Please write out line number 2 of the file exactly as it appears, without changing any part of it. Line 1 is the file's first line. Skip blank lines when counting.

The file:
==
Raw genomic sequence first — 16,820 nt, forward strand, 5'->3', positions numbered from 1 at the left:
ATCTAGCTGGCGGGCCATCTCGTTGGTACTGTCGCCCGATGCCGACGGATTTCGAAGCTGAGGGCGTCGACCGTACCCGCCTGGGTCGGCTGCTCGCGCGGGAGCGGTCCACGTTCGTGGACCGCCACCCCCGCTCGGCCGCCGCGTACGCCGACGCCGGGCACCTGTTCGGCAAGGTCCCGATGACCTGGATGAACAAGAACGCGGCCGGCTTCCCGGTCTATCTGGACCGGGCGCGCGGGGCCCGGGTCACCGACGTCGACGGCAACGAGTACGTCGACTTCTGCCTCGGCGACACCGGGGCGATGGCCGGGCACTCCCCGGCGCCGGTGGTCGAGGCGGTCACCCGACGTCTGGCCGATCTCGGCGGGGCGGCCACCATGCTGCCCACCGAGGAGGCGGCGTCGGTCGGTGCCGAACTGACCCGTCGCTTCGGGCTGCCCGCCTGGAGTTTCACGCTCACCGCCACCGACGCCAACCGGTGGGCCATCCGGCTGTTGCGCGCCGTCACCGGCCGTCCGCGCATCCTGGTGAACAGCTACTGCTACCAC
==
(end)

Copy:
ATCTAGCTGGCGGGCCATCTCGTTGGTACTGTCGCCCGATGCCGACGGATTTCGAAGCTGAGGGCGTCGACCGTACCCGCCTGGGTCGGCTGCTCGCGCGGGAGCGGTCCACGTTCGTGGACCGCCACCCCCGCTCGGCCGCCGCGTACGCCGACGCCGGGCACCTGTTCGGCAAGGTCCCGATGACCTGGATGAACAAGAACGCGGCCGGCTTCCCGGTCTATCTGGACCGGGCGCGCGGGGCCCGGGTCACCGACGTCGACGGCAACGAGTACGTCGACTTCTGCCTCGGCGACACCGGGGCGATGGCCGGGCACTCCCCGGCGCCGGTGGTCGAGGCGGTCACCCGACGTCTGGCCGATCTCGGCGGGGCGGCCACCATGCTGCCCACCGAGGAGGCGGCGTCGGTCGGTGCCGAACTGACCCGTCGCTTCGGGCTGCCCGCCTGGAGTTTCACGCTCACCGCCACCGACGCCAACCGGTGGGCCATCCGGCTGTTGCGCGCCGTCACCGGCCGTCCGCGCATCCTGGTGAACAGCTACTGCTACCAC